Health/energy level – This concerns physical health as well as spiritual and mental health. When we feel good we have the disposition on taking on the world, but when we are not feeling 100% well, our perception of the situation changes. We feel that a situation is more difficult when we are not feeling well, are sick, or feel lost. The transition, whatever type, becomes insurmountable. Sometimes, we also experience a rush of energy to get us through, and it is only after we have gone through and looked back, that we can say, “I don’t know where from or how I got the strength to do _________ (fill the blank).

Past and new interests – Sometimes during transition, we undergo a self assessment that usually happens at the same time confusion/chaos sets in our minds. We start to discover that we have outgrown certain things, we have acquired other likes and dislikes, and other interests as well. The new you starts to emerge as part of the transition process. We have a glimpse of past and present, and even of what the future could be like. When we become clear of the things we don’t want anymore, but have been a constant in our lives, a series of emotions and feelings show up, making transition more or less difficult to deal with, however, necessary. The range of emotions/feelings seem to make things more complicated momentarily until we sort things out, discard what isn’t working, and decide, in order to move forward. There is no right or wrong length of time as it is part of the natural process of transition.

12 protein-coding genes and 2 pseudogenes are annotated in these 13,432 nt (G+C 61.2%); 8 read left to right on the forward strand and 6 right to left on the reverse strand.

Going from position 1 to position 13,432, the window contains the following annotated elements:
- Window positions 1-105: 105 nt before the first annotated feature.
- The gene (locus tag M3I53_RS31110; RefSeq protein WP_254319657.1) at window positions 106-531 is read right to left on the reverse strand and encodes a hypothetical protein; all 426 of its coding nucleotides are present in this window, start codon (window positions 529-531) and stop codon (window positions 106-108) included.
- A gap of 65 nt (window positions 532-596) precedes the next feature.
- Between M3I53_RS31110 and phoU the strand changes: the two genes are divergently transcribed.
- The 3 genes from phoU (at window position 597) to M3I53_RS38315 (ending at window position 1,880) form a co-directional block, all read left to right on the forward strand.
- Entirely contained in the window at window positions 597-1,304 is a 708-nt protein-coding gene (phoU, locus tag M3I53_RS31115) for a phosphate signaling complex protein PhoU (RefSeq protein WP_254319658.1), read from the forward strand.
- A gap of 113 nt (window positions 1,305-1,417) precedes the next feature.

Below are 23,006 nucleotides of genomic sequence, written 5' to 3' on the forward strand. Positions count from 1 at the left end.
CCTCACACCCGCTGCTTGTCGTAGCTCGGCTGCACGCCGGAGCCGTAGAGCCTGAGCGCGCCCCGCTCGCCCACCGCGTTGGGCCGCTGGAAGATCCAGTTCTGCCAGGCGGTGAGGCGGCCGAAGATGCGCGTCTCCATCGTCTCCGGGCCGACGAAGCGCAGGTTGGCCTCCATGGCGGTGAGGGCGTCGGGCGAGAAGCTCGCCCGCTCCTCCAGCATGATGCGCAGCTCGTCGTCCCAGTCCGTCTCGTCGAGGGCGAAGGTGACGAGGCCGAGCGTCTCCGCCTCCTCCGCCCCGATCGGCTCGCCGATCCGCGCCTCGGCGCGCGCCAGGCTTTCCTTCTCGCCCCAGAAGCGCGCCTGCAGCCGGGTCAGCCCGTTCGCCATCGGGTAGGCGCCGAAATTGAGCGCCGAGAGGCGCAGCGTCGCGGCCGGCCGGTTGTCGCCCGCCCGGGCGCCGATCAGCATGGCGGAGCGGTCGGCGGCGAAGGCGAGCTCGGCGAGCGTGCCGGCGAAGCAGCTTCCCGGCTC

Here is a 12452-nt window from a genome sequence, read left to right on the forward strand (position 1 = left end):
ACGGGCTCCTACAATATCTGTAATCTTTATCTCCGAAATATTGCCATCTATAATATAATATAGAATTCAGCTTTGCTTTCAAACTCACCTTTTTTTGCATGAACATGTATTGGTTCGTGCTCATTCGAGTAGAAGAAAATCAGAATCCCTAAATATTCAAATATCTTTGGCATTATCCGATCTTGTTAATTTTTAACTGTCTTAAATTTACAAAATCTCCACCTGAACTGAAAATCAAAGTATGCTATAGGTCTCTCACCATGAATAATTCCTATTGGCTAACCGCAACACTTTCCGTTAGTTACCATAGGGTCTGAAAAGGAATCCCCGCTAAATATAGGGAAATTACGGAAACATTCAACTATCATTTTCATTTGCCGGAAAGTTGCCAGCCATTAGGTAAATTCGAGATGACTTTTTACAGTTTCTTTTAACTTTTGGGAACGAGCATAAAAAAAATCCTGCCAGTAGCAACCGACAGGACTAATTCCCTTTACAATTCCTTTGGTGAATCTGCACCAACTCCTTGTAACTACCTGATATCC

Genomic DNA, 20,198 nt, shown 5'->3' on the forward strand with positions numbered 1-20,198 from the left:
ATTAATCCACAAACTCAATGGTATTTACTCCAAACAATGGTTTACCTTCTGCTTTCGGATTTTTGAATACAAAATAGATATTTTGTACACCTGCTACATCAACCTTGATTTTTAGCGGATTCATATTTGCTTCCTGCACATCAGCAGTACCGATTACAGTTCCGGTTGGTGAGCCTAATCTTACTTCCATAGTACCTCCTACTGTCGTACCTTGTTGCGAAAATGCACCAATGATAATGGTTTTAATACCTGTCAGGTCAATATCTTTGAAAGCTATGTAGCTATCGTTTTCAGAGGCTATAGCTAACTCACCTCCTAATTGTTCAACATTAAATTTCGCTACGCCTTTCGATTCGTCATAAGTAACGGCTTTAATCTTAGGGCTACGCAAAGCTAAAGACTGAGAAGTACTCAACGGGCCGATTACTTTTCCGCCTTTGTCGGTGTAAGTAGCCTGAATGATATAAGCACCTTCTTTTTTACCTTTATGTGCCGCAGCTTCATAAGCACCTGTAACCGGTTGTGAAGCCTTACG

Failures/history/life experiences – Our past, our previous experiences, the labels we carry with us, our baggage, our personal history, seem to show up very loud during transition. Although it seems to make things more complicated or chaotic, it always comes with bits and pieces of insight and enlightenment, which seem to be necessary to propel us forward. Even when we seem to have lost faith when our history shows up, there is a switch that presents itself as a choice – to listen or not. It is when we choose to listen that we move forward. When we shut our eyes at the images that represent our history or close our ears to the sounds of it we are preventing our own evolution.

State of mind/attitude – We cannot be in a constant state of happiness or positivity; it is not natural. However, one can choose how to react to the challenge that is presented. The mood, the thoughts, the will are up to oneself. Of all the above mentioned elements, I’ve found that state of mind is the second most important during transition because it will determine much of the others. Our perception during a challenging transitional period might be clouded, but our attitude and disposition determine how bright the light on the other side shines through.

Faith – The personal beliefs we carry with us will support us during this time of transition. Our spiritual beliefs are there to comfort and guide us during transition. Even when we think we have lost hope and faith, those beliefs will show up in different ways to light up the path, so we find comfort and secure our step. This one, to me, is the most important of all the above mentioned elements of transition, and the one that influences all the others. Even when attitude fails, faith is there to pick us up.

These elements of transition are the ones I have identified during my transitional moments. There is no particular order to these, whether one or more, or even all at once show up during a transitional period. As a writer, I believe that transitional moments in life enrich my writing and help me portray characters and story in a more substantial way.